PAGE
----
Chemicals leached by plastics are in the blood and tissue of nearly all of us. Exposure to them is linked to cancers, birth defects, impaired immunity, endocrine disruption and other ailments.

Plastic costs billions to abate.

Everything suffers: tourism, recreation, business, the health of humans, animals, fish and birds—because of plastic pollution. The financial damage continuously being inflicted is inestimable.

Tuesday, 5 April 2016

Good Ship Venus

The weather just keeps on getting better now with Winter on the wain, which makes for happy divers and even happier photographers. We opted this morning to visit a standby shore dive just up the road from us, as well as having the pleasure of a couple of friends joining us for dive number one.  Tanja was quick to spot the first turtle hanging around in the shallows immediately making it out through the cut.

After that, first port of call on the way out to the main wall was a stop at the Nicholson to get some shots with Lumpy, Spot and the rest of the boys that always hang around there.



And very accomodating they were too with some additional friends joining us as time went on including some more turtles skirting round the edges of the camera lens.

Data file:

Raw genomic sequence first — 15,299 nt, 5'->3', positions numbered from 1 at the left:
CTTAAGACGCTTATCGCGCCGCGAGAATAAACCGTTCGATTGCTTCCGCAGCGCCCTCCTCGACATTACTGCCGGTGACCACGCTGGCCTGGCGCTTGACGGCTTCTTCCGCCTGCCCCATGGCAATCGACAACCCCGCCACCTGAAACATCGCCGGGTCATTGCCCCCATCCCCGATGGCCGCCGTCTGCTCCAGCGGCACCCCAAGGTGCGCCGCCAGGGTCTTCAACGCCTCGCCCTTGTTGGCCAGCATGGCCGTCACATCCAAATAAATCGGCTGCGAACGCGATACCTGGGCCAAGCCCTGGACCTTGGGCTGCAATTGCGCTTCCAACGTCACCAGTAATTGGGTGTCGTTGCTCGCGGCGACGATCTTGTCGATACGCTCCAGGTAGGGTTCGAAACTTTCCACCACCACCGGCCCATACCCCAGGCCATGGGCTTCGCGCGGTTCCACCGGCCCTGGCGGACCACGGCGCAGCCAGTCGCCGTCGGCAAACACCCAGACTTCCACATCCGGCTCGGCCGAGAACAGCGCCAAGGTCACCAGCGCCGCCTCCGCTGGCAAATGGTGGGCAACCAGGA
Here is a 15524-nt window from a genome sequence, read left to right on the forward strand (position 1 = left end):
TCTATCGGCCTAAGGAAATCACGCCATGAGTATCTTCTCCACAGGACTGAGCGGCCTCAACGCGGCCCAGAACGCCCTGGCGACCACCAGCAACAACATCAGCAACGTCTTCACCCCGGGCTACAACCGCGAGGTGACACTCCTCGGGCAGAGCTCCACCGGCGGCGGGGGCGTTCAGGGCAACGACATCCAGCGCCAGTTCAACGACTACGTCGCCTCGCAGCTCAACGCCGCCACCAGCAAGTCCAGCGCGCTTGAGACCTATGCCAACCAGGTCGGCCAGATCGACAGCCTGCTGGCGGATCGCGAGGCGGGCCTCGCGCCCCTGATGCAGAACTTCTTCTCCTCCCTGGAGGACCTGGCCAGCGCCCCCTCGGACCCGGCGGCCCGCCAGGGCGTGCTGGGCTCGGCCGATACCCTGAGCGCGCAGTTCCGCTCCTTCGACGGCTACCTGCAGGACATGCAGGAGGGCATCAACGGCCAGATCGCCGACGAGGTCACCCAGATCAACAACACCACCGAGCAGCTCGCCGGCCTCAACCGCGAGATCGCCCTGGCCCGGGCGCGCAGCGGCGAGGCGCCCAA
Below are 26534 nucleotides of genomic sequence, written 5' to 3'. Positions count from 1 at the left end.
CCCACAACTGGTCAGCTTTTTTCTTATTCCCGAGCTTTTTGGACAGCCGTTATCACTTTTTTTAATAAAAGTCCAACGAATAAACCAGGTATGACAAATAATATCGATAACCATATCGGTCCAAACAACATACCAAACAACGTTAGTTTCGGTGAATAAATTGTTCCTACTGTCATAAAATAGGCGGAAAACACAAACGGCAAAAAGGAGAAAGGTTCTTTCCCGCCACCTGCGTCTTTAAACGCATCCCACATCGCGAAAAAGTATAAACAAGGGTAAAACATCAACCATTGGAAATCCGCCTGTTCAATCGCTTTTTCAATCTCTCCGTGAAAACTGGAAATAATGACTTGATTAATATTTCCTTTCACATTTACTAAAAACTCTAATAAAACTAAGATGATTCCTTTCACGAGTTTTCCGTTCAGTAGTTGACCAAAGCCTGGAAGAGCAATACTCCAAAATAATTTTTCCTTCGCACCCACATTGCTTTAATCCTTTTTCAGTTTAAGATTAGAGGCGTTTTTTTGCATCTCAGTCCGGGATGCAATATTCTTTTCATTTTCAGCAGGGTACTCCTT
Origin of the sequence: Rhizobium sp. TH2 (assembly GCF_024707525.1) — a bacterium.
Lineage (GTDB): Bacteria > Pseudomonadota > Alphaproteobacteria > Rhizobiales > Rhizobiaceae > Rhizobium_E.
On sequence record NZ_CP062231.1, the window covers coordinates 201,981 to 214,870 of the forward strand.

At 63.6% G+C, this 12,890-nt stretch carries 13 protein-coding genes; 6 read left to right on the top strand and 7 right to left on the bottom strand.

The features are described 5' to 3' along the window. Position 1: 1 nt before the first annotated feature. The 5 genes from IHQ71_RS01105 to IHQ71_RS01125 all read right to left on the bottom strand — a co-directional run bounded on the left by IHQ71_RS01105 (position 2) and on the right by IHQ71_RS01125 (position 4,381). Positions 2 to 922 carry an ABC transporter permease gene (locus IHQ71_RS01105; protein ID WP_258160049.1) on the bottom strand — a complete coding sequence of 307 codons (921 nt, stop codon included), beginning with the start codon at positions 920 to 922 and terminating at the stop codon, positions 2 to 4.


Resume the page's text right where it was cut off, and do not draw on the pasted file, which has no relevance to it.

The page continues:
With plenty of time left, we moved on out to the main wall and to enjoy the spectacular scenery and play with more turtles not to mention a crusing nurse shark which was just little bit further than my lens would allow for, but still a pleasure to watch.


 Final stop of the tour was a quick candid shot with Amphitrite, unfortunately some hoolidan divers got in the way! Hooligans......


Second dive was all about the macro and I'm starting to get a feel for the new lens but still a few situations where I wish the there was the ability to disable the lens OSS and let the body IBIS take full control which would be nice for those instances where the conditions are less than favourable. 

Anyway straight ou tthe gate we made some new friends with some squid that accompanied us for most of the dive, one of which took a particular shine to me, whom I dubbed "Squid Vicious".


  
So myself and Squid Visious spent the rest of the dive hunting down the small stuff which included some lovely little gaudy clown crabs and star eyed hermit crabs which proved to be very photoegenic and even Squid Vicious approved by giving me the tentacle up.



Some great little needle nose puffers along with some shy little mantis shrimp was a nice way to top off the end of the dive. With a wave of the tentacle and squirt of ink, we said goodbye to Squid Vicious and headed back to dry land.